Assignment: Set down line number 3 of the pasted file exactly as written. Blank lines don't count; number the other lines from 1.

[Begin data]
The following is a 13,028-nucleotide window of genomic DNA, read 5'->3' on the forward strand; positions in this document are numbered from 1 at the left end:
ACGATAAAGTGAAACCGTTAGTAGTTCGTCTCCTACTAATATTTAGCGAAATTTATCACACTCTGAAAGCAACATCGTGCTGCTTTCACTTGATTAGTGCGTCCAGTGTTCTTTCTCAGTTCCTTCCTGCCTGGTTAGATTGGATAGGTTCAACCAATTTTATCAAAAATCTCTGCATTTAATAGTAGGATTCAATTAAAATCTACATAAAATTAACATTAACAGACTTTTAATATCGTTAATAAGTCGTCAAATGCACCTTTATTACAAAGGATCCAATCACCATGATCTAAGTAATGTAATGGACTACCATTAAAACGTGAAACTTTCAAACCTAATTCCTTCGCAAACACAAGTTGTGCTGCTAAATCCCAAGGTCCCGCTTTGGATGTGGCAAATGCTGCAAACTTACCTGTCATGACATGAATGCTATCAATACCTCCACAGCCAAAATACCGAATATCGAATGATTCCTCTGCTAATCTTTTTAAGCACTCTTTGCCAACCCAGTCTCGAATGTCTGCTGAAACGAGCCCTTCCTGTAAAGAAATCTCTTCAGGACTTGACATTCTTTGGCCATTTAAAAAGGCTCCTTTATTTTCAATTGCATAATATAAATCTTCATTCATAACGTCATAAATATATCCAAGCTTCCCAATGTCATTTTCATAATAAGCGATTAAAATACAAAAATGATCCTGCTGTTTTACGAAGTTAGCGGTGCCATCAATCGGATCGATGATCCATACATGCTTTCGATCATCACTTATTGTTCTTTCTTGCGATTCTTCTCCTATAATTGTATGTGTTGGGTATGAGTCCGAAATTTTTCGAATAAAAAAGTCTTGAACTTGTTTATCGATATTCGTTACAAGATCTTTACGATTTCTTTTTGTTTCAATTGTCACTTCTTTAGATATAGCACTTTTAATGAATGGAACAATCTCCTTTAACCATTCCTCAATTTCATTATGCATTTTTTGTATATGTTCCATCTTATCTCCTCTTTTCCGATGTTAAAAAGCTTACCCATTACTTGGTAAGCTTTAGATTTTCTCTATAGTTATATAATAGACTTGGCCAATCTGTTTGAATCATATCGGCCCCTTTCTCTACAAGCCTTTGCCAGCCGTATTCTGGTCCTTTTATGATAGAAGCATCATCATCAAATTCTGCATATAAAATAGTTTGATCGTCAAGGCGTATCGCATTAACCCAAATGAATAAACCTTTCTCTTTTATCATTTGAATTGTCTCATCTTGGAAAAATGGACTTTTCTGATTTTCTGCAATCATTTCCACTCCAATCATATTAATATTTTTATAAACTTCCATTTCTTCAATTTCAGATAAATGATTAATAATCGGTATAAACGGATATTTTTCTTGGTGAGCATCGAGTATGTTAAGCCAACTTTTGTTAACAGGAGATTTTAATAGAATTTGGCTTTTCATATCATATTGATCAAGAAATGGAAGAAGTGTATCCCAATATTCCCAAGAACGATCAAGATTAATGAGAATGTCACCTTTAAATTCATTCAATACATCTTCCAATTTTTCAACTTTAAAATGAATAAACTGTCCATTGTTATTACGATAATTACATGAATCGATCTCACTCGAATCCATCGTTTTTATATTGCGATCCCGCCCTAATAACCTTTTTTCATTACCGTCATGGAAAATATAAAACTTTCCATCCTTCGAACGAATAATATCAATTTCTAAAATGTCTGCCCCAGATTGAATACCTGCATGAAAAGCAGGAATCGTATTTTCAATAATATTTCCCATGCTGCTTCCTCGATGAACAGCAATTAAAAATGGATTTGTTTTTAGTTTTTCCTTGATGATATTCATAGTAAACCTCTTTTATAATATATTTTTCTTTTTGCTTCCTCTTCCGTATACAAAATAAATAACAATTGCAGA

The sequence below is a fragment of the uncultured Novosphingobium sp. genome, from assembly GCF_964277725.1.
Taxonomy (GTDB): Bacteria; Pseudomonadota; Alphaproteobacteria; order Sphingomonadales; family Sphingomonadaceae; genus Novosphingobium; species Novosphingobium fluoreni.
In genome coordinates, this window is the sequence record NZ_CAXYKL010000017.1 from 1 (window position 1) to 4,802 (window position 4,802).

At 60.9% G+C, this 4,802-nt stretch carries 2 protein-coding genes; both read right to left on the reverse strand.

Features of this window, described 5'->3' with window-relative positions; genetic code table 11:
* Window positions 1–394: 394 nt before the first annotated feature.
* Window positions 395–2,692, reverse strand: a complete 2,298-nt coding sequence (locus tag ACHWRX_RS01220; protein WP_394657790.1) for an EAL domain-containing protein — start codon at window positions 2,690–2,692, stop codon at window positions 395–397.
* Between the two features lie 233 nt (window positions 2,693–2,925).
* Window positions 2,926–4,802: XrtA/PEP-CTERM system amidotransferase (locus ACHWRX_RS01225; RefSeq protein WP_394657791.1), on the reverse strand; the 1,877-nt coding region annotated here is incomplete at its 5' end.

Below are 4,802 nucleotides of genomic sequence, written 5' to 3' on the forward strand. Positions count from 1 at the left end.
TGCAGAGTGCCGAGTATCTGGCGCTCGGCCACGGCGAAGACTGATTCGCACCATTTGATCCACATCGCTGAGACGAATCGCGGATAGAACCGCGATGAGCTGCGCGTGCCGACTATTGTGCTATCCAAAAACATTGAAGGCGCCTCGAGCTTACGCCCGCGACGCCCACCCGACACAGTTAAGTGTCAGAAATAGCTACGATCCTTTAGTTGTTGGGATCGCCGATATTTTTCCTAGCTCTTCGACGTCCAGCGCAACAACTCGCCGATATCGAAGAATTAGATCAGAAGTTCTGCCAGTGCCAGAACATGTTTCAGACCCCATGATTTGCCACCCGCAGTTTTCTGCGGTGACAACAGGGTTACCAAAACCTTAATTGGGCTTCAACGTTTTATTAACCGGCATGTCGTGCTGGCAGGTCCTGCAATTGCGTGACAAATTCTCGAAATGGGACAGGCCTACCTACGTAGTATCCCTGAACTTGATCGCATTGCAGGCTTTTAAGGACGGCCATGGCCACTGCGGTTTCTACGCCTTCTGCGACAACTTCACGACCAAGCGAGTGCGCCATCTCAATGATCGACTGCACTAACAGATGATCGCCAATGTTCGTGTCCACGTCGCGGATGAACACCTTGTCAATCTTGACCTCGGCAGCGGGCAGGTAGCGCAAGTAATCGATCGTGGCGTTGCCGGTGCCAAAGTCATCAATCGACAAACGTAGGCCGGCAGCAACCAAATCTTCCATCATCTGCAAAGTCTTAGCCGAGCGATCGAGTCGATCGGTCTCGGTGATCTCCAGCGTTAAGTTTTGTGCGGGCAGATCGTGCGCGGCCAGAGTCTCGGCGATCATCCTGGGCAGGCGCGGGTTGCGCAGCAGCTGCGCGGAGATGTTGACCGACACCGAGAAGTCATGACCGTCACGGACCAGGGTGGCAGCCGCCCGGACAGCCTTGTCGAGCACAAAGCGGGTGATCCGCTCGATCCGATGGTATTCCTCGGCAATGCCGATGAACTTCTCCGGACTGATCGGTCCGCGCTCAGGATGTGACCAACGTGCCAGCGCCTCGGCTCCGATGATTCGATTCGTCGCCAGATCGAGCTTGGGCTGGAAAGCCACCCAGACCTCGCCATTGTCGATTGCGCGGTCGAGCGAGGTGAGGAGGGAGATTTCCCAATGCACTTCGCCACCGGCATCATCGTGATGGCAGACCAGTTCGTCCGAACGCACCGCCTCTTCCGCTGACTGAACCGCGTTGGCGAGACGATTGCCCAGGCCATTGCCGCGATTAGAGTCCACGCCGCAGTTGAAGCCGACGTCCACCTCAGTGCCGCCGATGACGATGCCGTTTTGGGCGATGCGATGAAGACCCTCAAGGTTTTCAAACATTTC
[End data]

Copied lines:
The sequence below is a fragment of the uncultured Novosphingobium sp. genome, from assembly GCF_964277725.1.